All in all it does depend very much on the school district you are in. Here in Clark County School District they stay very basic in grades 1-3 then suddenly raise the bar 3 fold and are suddenly working at a much higher level. So I think it does even out but right now it is frustrating and I feel if I don't do things to augment her school work she will just get bored and be naughty.

TheCatInTheHairnet Sat 16-Jun-12 18:31:15

Also, I have also found that when Brits come out here, they often have a quite snobby attitude to American education and then get their knickers in a twist when their little darlings aren't top of the class.

Not that I ever did that, oh no.... wink

pimmsgalore Sat 16-Jun-12 19:45:05

Ah the spellings yes my DCs were great at saying whatever way they wanted to spell something was the British way, DS2 once told his teacher that you spelt what wot in England so he was correct, we developed a system where she listed all the words he had spelt wrong and claimed were British versions and sent them home each day for me to send back in the morning with which ones were true British spellings and which were DS2 spellings grin

JennyWren Sat 16-Jun-12 20:55:02

Thanks everyone! It is good to know there might be some flexibility depending on the system where we go (likelt to be San Diego). We would also be able to look at private schools as an option if that was a better way to keep them on a par with their peers when we come back.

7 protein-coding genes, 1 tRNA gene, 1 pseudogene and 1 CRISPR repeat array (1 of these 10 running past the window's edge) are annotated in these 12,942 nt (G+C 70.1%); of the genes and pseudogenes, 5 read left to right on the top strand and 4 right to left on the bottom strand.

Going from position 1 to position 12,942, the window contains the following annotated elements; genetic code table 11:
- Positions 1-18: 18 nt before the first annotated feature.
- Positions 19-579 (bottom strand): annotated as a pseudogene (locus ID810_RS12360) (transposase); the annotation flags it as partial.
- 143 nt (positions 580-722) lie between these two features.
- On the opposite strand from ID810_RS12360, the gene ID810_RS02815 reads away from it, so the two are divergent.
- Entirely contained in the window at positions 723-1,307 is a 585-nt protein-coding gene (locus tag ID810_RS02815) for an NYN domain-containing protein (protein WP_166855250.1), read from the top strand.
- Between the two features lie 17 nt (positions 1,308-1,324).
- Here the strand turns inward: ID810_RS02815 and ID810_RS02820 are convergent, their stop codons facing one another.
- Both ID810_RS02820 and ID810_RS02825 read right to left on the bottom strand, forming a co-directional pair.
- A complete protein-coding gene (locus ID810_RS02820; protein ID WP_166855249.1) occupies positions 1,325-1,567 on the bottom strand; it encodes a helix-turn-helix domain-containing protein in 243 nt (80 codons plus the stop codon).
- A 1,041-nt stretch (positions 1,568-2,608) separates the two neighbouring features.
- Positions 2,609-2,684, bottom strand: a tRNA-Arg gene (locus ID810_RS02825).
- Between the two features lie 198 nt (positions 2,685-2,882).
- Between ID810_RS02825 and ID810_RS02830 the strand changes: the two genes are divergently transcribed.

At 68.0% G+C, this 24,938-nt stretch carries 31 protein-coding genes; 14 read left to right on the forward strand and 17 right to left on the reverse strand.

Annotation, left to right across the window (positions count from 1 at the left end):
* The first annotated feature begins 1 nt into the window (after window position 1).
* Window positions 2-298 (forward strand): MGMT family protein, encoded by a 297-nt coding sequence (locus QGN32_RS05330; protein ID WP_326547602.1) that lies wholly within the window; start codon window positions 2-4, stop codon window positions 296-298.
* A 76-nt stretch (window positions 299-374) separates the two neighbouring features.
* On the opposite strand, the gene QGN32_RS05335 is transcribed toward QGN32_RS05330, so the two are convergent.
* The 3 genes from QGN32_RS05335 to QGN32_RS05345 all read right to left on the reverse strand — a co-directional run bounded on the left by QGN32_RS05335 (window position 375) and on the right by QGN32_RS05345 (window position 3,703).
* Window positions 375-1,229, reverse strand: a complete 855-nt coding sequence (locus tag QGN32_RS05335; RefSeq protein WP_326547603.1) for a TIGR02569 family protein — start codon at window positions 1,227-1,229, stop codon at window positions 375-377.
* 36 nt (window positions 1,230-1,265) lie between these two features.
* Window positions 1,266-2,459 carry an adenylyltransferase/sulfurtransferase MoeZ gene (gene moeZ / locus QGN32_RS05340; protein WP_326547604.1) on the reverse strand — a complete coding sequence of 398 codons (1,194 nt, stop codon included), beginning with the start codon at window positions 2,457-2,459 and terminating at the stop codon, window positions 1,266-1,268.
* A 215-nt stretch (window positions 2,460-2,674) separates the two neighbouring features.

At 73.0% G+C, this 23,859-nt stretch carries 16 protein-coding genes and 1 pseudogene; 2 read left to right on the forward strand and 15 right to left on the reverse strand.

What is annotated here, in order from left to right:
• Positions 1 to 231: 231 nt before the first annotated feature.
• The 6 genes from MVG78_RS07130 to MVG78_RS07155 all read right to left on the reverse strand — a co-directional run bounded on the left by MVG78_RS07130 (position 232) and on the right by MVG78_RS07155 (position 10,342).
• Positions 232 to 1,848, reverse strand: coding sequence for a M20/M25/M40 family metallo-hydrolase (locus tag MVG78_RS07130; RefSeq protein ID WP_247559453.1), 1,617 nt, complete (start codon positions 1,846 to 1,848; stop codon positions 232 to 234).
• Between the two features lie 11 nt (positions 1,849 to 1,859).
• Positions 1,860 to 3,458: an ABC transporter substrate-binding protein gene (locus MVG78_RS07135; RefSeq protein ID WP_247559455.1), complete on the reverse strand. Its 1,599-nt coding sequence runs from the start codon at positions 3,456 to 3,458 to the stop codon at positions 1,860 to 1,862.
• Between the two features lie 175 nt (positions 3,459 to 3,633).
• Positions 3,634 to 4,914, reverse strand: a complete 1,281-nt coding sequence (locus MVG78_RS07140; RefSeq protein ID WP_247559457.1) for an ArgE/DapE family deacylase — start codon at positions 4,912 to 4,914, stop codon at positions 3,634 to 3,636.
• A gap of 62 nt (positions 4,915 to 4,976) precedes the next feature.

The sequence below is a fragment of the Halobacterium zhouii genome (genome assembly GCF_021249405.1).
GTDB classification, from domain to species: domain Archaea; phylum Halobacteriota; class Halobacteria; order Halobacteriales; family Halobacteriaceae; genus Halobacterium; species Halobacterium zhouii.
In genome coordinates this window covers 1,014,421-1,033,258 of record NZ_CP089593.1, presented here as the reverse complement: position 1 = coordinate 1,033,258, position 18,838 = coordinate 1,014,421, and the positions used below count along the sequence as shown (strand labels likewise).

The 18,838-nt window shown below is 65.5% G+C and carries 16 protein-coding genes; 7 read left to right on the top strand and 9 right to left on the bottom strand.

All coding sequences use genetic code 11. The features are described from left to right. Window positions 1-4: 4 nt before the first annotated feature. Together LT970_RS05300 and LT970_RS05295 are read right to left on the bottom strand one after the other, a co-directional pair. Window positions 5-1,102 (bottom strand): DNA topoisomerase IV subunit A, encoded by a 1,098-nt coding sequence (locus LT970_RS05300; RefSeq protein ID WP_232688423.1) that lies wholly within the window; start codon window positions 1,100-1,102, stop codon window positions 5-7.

Frakiosaurus Sat 16-Jun-12 21:15:28

To keep up to UK 11+ levels I'd recommend Bond papers. They do English, Naths and Reasoning and are well paced with the UK NC.

mockingjay Sun 17-Jun-12 08:42:20

I moved back to the UK at the beginning of year 5, not from the US, but from a country where people start school at 7, after an absence of 3 years.

I wasn't behind at all (well, maybe a little in English spelling). I think my mum made sure that we broadly knew the stuff that our English year would be doing, just by talking to us during car trips, writing letters to English friends, etc.

In some areas I was far ahead - especially languages and understanding of other cultures.

So my advice would be don't worry too much and just check the UK curriculum and make sure they don't fall behind.

Hopandaskip Sun 17-Jun-12 14:37:56

I wouldn't worry too much. Yes the systems are very different, but we are talking elementary/junior school, not secondary. Also, like many have said, kids here work really hard so it will be easier for them to catch up.

The reason that kids doing A levels go in at a higher level at uni is not because the UK system is necessarily better, it is because US students do not specialise at all in school. My son is a STEM student and will have to continue doing English and History until 18, that just wouldn't happen in the UK. I personally feel they are a lot stronger in languages here. You do each subject every day for a year in most cases in high school.

Many have mentioned lack of projects. My kids went to an elementary school that was project based here in San Diego, they did a TON of projects, especially in history and science.